These are bold moves rethinking how we can do business in more resourceful ways. But complete transformation doesn’t have to be the only answer — sometimes, practical changes can be just as beneficial to growing sustainability.

Finding new uses for old hardware, for instance, can be a huge planet saver. Device lifecycle management has never been more important than today, when IT supply chain delays are causing organizations to be more thoughtful about prolonging what you have.    

Last year, a record 57.4 million tons of e-waste was generated globally, equating to more than the weight of the Great Wall of China. Sadly only 17.4 per cent of this was recycled.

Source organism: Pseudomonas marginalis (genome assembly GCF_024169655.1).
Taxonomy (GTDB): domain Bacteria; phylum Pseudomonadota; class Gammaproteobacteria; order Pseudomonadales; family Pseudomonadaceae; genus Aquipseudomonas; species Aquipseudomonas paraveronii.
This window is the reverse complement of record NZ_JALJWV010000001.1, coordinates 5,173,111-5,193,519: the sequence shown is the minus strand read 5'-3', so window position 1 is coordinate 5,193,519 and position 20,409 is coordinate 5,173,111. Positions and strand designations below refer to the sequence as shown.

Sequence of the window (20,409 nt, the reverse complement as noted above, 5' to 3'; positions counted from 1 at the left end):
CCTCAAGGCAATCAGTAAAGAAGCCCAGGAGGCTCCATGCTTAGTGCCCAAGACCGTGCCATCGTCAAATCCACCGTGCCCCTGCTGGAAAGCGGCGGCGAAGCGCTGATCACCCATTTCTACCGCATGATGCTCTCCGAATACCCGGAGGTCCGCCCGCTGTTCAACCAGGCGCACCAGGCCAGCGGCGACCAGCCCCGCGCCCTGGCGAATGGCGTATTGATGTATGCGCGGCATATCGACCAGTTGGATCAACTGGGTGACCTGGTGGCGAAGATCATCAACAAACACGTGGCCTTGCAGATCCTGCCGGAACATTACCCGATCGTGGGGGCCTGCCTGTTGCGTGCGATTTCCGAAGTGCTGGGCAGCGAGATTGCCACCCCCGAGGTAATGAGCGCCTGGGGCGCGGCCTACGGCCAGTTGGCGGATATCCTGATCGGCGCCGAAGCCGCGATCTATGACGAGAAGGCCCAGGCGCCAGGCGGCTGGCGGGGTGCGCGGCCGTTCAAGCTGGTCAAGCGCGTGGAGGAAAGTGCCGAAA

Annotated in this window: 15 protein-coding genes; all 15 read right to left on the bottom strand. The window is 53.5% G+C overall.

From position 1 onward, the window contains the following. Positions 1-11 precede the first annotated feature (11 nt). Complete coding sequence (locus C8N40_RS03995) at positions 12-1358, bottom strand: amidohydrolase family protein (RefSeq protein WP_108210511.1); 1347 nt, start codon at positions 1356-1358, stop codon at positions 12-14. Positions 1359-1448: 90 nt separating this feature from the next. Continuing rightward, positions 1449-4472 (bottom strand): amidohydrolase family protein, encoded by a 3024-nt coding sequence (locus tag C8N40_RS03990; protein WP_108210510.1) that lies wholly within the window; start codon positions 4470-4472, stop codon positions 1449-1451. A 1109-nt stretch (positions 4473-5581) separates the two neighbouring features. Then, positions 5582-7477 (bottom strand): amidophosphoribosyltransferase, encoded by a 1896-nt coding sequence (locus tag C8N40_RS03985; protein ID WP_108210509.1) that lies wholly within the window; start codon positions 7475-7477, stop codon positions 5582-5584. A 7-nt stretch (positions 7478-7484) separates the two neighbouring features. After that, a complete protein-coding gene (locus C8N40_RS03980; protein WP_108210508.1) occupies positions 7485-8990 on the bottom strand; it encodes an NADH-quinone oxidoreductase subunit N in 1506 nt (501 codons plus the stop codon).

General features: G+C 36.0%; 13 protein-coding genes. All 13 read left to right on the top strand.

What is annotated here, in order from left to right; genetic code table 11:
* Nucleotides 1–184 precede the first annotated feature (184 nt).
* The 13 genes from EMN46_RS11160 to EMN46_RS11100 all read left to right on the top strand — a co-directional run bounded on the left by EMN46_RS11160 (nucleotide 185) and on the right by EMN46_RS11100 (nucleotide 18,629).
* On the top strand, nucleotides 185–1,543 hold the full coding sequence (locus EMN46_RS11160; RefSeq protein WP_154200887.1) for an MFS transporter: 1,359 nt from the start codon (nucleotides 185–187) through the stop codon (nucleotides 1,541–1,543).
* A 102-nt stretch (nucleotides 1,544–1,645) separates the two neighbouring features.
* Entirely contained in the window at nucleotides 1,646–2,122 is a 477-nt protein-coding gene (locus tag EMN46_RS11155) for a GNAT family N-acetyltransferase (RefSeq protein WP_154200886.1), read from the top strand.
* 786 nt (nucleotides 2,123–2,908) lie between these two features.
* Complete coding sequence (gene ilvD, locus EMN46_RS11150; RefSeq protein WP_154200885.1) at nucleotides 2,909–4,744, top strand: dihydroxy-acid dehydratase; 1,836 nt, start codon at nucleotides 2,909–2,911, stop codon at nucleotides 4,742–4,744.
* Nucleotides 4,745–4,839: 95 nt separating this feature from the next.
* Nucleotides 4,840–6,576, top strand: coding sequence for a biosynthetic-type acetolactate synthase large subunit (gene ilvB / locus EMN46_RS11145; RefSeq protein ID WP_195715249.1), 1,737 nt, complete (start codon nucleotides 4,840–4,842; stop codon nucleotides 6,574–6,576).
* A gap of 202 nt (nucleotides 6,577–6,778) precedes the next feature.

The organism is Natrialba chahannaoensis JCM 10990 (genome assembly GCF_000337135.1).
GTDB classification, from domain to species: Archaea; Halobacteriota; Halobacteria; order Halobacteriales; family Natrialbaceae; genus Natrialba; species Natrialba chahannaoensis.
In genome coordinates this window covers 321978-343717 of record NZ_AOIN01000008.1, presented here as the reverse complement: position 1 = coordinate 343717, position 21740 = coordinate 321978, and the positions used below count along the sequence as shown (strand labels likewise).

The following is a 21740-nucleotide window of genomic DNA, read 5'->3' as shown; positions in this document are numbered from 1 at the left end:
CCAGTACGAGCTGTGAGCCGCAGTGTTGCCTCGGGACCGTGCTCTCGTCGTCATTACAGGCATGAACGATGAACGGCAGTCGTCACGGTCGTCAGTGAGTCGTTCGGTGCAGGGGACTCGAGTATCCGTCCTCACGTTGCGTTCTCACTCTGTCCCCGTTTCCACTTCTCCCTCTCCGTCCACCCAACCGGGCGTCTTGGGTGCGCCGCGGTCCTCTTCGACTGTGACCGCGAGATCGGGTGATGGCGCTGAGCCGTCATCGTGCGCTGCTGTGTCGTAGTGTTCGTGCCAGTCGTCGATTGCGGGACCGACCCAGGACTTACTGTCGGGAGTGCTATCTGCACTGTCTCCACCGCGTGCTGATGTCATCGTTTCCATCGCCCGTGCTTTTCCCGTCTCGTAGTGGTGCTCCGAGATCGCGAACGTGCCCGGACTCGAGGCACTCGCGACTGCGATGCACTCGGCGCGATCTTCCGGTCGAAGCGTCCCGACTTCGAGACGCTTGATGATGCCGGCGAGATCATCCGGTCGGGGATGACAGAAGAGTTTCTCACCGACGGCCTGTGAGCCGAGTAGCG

This is a concern for us, and we partnered last year with Dell Technologies to help clients repurpose or resell 275,000 dated devices (equivalent to 2 million pounds), as part of Dell’s Progress Made Real 2030 plan. 

A circular design approach helps us return materials to their production cycles for use in new products. A good asset-disposition program not only combats e-waste, it allows organizations to securely erase sensitive data on old machines — maximizing the return on their IT investments.

Be ambitious about change

Today, I don’t know an organization that isn’t talking about sustainability. It’s a big priority for our clients, and IT solutions can span everything from asset recovery and recycling to optimizing data centre power use, leveraging the public cloud, and creating more intelligence at the edge. 

Even the most traditional global enterprises are going digital to leave a lighter carbon footprint. It was telling when Ford announced in March its plans to accelerate their transformation to electric vehicles (EV) by creating two distinct businesses.